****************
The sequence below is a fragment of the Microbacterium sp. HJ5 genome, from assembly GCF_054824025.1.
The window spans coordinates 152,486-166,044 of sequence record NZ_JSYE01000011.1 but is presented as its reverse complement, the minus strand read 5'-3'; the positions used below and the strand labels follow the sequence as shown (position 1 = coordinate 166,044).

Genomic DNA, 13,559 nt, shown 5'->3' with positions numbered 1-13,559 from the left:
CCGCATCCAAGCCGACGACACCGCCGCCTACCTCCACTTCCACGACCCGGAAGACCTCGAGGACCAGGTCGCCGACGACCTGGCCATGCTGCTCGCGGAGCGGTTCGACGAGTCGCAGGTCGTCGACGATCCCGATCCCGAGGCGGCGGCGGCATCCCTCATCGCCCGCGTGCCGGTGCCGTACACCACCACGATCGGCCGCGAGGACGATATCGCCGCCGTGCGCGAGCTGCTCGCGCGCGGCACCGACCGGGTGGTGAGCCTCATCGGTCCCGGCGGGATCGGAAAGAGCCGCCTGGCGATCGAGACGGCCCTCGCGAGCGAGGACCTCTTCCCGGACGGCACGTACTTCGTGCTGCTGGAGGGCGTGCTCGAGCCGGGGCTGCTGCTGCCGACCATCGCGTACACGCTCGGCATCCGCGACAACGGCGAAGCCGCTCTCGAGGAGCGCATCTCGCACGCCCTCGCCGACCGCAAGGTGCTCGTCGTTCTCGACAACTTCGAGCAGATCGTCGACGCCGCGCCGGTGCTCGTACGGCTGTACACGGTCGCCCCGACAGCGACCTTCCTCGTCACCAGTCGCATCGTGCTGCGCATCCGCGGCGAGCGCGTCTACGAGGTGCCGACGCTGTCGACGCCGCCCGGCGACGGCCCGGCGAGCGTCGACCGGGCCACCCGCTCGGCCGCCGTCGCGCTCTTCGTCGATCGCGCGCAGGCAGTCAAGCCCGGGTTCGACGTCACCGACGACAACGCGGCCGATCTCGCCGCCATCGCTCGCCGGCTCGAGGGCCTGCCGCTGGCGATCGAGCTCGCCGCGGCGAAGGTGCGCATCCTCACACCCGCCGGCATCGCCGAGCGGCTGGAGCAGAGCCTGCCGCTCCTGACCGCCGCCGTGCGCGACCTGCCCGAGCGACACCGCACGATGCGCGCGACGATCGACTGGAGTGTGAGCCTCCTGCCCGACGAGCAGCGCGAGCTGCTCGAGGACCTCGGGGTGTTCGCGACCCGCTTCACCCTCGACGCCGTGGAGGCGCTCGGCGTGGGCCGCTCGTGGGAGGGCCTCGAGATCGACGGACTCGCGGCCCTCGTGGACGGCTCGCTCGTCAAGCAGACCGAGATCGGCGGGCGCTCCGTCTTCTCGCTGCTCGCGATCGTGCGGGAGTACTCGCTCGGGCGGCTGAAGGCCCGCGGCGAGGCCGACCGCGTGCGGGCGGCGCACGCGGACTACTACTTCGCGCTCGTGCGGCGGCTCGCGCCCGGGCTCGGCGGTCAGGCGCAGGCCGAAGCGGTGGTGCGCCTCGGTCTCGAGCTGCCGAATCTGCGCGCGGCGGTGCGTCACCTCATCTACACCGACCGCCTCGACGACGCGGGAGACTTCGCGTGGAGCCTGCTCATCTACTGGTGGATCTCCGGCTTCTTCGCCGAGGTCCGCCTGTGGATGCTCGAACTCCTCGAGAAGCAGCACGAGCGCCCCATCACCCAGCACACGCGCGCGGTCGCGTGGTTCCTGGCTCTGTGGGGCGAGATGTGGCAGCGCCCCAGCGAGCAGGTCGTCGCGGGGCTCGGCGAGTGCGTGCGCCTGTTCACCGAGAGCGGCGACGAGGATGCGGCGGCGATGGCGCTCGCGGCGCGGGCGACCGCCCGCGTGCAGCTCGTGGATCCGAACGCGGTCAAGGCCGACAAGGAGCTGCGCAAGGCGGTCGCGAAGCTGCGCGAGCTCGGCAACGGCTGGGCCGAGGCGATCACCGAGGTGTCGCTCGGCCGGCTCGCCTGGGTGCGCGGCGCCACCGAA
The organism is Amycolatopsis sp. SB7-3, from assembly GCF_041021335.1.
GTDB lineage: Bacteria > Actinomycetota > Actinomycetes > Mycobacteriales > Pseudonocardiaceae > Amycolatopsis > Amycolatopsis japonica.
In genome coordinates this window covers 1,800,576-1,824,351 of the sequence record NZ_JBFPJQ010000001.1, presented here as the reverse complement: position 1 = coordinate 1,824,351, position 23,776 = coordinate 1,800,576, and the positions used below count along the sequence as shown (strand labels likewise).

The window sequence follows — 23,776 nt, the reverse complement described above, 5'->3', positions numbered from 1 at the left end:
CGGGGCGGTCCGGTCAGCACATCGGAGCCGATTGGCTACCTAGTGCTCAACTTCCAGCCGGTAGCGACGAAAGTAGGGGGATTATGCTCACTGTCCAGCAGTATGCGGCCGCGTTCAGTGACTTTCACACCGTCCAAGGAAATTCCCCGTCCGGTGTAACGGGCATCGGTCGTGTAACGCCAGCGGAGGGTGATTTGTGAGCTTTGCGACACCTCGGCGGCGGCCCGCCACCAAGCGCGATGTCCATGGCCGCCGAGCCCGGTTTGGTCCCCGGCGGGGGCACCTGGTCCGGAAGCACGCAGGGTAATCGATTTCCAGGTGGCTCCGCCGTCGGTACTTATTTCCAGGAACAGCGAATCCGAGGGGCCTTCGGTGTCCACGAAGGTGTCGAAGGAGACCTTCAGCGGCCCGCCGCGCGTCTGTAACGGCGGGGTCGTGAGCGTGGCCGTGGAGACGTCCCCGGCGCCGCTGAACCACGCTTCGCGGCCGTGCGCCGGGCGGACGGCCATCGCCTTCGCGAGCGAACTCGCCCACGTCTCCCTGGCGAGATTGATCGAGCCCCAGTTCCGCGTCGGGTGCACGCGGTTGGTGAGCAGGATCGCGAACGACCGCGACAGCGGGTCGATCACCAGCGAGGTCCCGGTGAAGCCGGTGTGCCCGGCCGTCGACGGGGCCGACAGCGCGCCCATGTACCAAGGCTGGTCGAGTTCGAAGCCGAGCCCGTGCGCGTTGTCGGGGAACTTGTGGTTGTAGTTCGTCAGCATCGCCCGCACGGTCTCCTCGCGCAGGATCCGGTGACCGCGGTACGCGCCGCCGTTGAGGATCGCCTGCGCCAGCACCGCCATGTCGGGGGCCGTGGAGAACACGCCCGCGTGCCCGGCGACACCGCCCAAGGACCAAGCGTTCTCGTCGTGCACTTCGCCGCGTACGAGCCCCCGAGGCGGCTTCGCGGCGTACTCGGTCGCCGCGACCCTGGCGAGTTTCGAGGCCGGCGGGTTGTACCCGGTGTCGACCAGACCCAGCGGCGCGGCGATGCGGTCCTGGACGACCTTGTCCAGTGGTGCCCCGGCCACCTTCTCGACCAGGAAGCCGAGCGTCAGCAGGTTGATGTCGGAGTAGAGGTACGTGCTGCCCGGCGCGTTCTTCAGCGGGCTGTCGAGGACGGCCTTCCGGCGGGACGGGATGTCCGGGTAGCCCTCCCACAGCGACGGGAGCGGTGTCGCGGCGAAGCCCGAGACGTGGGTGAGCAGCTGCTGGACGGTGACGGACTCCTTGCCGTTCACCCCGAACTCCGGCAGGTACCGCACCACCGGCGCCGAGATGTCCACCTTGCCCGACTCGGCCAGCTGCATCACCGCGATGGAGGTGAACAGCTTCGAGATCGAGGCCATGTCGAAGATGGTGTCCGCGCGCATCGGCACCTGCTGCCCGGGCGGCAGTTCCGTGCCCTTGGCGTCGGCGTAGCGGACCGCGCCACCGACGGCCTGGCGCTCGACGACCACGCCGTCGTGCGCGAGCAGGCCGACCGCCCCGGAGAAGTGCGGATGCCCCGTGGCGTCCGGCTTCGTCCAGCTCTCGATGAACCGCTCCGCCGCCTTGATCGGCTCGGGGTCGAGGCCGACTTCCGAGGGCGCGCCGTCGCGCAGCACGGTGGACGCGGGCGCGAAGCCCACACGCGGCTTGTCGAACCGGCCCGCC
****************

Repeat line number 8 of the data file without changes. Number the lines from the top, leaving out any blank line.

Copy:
The window sequence follows — 23,776 nt, the reverse complement described above, 5'->3', positions numbered from 1 at the left end: